What most people seem to know about Perennials Restaurant is that it’s owned by the parents of Albuquerque’s own Neil Patrick Harris, a 1991 graduate of La Cueva High School, who at age sixteen, landed the lead role in Doogie Howser, M.D. The television series about a teen prodigy doctor propelled him into teen heartthrob status.
After two visits to Perennials, I’m somewhat surprised that this bright, east-facing restaurant isn’t even better known for the terrific quality of its food. It seems to be especially popular for breakfast among the geriatric set, a demographic my stand-up comedian friend swears have two criteria for selecting a restaurant: tasteless or cheap. He also observes that among the “blue-hairs” as he calls them, women dining with their friends will figure out each person’s share to the penny while elderly gentlemen breaking bread with their friends practically come to blows over who will pay the bill of fare.
I didn’t notice any bill settlement issues at Perennials and contrary to my friend’s theory regarding restaurants heavily patronized by retirees, the food is definitely not tasteless or cheap. Reasonably priced food of high quality and generous portions would be more like it. It’s easy to see why Perennials is popular among sagacious senior citizens (my own advancing geriatric progression will hopefully make me more erudite, too).
Perennials blossomed into existence in October, 2000 in the Fiesta Del Norte Shopping Center. Its focus six days a week has been primarily breakfast and lunch, although it experimented with dinner for several months in 2005. Specialties include Angus hamburgers, homemade soups, salads, New Mexican entrees, grilled sandwiches and some of the most consistently good breakfast entrees in the Duke City.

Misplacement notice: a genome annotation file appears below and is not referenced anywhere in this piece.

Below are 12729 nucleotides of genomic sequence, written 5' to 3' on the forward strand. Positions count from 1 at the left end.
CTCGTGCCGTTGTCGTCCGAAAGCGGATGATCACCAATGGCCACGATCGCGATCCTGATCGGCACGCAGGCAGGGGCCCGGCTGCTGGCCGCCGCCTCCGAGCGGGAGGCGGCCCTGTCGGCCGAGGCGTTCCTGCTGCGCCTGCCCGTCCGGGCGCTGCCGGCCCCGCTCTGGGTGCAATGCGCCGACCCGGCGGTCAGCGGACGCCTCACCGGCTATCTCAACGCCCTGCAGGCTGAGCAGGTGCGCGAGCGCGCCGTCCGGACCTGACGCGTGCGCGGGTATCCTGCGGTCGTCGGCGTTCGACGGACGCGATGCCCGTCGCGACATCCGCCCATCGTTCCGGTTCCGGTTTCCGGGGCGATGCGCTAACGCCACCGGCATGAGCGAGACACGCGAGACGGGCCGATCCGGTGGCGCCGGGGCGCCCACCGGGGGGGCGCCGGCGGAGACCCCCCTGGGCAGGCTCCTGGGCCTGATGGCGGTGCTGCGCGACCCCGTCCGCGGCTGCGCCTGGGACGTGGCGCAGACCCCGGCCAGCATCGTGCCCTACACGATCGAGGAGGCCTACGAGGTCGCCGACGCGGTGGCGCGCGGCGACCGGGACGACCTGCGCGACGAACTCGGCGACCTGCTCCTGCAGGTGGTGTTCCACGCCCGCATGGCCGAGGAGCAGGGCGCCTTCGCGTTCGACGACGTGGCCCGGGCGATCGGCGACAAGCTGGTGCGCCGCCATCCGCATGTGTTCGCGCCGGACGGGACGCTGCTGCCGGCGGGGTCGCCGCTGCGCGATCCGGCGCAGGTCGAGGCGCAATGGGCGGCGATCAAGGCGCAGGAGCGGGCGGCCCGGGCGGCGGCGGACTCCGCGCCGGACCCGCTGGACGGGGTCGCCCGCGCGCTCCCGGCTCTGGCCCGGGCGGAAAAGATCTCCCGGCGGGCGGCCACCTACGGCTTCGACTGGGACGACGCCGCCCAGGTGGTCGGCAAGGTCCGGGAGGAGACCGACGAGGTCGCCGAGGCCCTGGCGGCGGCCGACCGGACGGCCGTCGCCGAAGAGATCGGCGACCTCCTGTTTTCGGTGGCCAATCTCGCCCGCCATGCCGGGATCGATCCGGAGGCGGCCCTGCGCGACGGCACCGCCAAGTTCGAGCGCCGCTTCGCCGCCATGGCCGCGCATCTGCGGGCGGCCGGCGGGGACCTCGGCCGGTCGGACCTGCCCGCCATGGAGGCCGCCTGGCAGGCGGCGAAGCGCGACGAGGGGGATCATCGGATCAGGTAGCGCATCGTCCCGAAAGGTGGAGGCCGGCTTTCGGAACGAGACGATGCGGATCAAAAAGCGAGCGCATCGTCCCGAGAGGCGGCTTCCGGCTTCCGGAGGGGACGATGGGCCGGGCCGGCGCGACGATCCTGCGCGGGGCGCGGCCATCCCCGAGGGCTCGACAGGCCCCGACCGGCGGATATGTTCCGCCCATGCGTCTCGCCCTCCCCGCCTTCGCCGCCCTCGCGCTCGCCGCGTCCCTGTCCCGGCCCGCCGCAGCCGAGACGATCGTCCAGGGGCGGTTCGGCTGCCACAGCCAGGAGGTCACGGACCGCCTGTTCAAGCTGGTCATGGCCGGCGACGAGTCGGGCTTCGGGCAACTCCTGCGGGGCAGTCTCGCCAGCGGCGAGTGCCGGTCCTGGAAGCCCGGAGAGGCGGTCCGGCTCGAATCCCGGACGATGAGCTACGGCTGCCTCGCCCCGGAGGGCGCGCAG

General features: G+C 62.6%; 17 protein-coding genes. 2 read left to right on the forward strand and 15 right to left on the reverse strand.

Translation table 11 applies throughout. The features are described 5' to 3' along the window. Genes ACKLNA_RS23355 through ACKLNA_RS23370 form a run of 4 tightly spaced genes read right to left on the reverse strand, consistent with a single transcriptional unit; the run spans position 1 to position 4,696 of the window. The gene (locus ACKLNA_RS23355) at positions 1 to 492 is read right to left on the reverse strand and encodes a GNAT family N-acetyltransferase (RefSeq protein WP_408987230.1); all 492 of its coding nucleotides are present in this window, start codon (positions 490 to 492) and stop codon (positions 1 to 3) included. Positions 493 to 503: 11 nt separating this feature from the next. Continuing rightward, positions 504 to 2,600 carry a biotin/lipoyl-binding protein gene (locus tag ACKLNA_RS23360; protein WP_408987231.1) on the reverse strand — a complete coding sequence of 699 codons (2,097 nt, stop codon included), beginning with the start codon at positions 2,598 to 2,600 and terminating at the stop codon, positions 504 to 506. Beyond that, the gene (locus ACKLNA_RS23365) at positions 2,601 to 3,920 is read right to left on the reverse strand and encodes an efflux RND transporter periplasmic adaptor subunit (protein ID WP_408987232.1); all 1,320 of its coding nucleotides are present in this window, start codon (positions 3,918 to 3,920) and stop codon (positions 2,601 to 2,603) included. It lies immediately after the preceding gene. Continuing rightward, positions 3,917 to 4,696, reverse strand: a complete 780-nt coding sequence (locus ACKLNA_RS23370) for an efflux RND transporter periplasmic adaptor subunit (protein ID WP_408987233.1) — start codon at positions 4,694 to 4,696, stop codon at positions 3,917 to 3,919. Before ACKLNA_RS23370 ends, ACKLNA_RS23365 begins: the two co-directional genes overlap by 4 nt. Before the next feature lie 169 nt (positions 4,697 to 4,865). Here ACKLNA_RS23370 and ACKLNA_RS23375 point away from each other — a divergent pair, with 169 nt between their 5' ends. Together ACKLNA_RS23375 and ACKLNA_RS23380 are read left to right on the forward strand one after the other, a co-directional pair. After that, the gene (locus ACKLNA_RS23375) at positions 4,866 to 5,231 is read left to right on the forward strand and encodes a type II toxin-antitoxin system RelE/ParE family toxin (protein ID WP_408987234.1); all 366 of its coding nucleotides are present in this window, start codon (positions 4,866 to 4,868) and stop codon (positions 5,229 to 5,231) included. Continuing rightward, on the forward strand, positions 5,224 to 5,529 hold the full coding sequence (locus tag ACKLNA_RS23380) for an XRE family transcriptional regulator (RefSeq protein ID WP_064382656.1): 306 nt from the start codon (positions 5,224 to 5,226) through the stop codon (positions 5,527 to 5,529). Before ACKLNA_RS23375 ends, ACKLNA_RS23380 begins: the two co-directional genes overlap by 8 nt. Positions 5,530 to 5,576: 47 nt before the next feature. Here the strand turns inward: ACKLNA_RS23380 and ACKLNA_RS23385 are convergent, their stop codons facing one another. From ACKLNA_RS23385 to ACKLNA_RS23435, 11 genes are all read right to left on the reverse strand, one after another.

When Perennials first launched, the menu included items heretofore unseen at any other Albuquerque dining establishment. Our early favorite were the rarebit potatoes, roasted potatoes tossed with sundry ingredients. The Portales Rarebit, for example, featured roast beef, red chile, sautéed onions, shredded cheddar and sour cream. We were disappointed not to see rarebit on the menu and hope the next time we see it won’t be on Gomer Pyle reruns.
You can’t go wrong with good pancakes and Perennials’ are light, fluffy and delicious six-inch orbs. Two can split a short stack and order something additional such as a breakfast burrito (available in a 12″ size or 7″ for smaller appetites). The burrito is generously endowed with scrambled eggs and your choice of ham, bacon or sausage then topped with either red or green chile. The green chile is more akin to a salsa than to the saucy chile typically served on breakfast burritos throughout Albuquerque.
It’s admirable that Perennials doesn’t capitalize on the fame of its most famous family member whose image is conspicuously absent in the pleasant country dining room. That’s probably because the food is attraction enough.
6601 San Mateo, N.E.
LATEST VISIT: 8 December 2005
# OF VISITS: 2
BEST BET: Rarebit, Pancakes, Breakfast Burritos